Who should prevent violent extremism?
WHERE exactly is the front line against extremist vio lence these days? Syria and Iraq? Mosques? Classrooms? Family dining tables? In one global forum after another on terrorism, that’s a question many world leaders seem to be asking. In April, for example, the UN Security Council held a discussion that highlighted different views on ways to counter “the narratives and ideologies” of terrorists. In May, at the Group of Seven summit, leaders cited “critical gaps” in efforts against extremist violence.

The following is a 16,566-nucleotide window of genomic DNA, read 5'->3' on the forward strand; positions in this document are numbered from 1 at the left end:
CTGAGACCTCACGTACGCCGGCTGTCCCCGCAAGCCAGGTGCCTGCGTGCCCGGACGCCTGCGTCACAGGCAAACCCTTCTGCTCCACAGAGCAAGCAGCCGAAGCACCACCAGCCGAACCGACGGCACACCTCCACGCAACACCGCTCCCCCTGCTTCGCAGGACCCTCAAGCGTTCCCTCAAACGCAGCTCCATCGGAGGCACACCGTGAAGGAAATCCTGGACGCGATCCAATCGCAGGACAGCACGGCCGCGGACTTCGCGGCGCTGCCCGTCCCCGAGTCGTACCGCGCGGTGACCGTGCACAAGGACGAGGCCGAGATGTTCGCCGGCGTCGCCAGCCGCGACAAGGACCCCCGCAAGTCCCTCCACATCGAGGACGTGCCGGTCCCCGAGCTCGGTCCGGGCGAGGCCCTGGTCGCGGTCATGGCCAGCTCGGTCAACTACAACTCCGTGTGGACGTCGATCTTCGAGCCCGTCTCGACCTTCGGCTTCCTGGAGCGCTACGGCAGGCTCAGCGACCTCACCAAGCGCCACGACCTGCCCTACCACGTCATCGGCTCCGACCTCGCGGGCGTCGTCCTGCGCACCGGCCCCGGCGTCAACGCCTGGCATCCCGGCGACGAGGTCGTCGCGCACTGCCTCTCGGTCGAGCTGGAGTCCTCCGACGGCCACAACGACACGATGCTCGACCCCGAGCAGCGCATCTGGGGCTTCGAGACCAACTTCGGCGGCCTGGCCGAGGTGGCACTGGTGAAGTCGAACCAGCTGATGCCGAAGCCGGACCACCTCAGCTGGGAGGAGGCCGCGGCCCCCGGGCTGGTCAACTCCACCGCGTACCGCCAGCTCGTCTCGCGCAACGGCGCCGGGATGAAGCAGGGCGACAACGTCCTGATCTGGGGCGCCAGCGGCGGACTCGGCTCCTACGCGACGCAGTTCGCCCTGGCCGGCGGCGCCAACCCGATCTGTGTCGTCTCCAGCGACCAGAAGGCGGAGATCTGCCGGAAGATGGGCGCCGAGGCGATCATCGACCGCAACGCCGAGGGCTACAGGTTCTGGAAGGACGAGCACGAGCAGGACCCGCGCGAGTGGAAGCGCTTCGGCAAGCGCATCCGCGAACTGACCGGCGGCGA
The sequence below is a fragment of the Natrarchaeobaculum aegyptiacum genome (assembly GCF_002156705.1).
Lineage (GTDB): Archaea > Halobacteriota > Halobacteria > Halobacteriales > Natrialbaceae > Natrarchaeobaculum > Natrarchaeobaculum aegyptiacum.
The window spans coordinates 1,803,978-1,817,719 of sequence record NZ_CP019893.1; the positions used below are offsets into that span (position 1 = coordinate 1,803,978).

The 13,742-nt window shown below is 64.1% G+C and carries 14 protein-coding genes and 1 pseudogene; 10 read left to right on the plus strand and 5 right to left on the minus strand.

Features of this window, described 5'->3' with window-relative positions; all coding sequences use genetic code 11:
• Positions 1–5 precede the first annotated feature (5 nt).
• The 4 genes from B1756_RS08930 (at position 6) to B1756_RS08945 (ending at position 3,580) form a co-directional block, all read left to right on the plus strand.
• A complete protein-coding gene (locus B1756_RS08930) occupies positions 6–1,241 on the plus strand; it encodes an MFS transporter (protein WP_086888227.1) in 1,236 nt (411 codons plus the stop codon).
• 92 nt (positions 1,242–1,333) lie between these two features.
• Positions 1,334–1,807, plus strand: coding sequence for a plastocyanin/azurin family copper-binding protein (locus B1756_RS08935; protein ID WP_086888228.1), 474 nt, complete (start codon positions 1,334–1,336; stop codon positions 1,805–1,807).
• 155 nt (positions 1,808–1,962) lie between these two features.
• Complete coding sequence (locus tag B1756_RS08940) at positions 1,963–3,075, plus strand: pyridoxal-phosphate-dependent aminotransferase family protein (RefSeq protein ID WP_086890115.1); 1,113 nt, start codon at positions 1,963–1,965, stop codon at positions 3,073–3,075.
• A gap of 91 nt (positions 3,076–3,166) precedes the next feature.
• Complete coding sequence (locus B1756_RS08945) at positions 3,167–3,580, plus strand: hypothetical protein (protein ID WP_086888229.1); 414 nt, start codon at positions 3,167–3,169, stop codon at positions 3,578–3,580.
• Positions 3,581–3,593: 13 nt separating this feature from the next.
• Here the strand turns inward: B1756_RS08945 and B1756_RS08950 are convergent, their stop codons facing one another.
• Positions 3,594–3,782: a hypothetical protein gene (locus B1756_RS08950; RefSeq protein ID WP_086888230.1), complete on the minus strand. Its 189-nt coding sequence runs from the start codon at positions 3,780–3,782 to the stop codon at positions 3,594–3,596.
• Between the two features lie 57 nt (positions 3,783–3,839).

Despite military progress against Al Qaeda and ISIS, the new emphasis is on ways to impede radicalisation, especially of young people. In January, UN Secretary General Ban Ki- moon launched a “Plan of Action to Prevent Violent Extremism.” And the US State Department has started a “Global Engagement Centre” to work with private groups “who can help address key factors that drive radicalisation.” Preventing people from turning into violent extremists has become as important as destroying terrorist groups. “Unless we address the circumstances in which radicalisation and terrorism thrive, we will always be fighting a rearguard action against it,” said Theresa May, Britain’s Home Secretary, in February. A leading think- tank on terrorism, the Rand Corp., finds that a country’s open and inclusive politics can help keep many young people from being tempted to join a radical group. And, as one Rand study concluded, a young person’s family is more influential than peers in dampening any tendency to become a terrorist. “We should approach efforts to reduce radicalisation among youth in much the same way we work to prevent other problems such as underage drinking and gang recruitment,” said Rand researcher Kim Cragin. One good example of a private, grassroots effort to reach young Muslims is a group called Teachers Against Violent Extremism. Founded by Ayub Mohamed, a business teacher in the Kenyan capital of Nairobi, it has trained more than 100 teachers on ways to conduct classroom discussions with high school students aimed at safeguarding them against the recruitment tactics of terrorist groups like al- Shabab. Preventing radicalisation, says Mr. Mohamed, is the responsibility of everyone in a community. That is exactly the conclusion many world leaders are reaching. — The Christian Science Monitor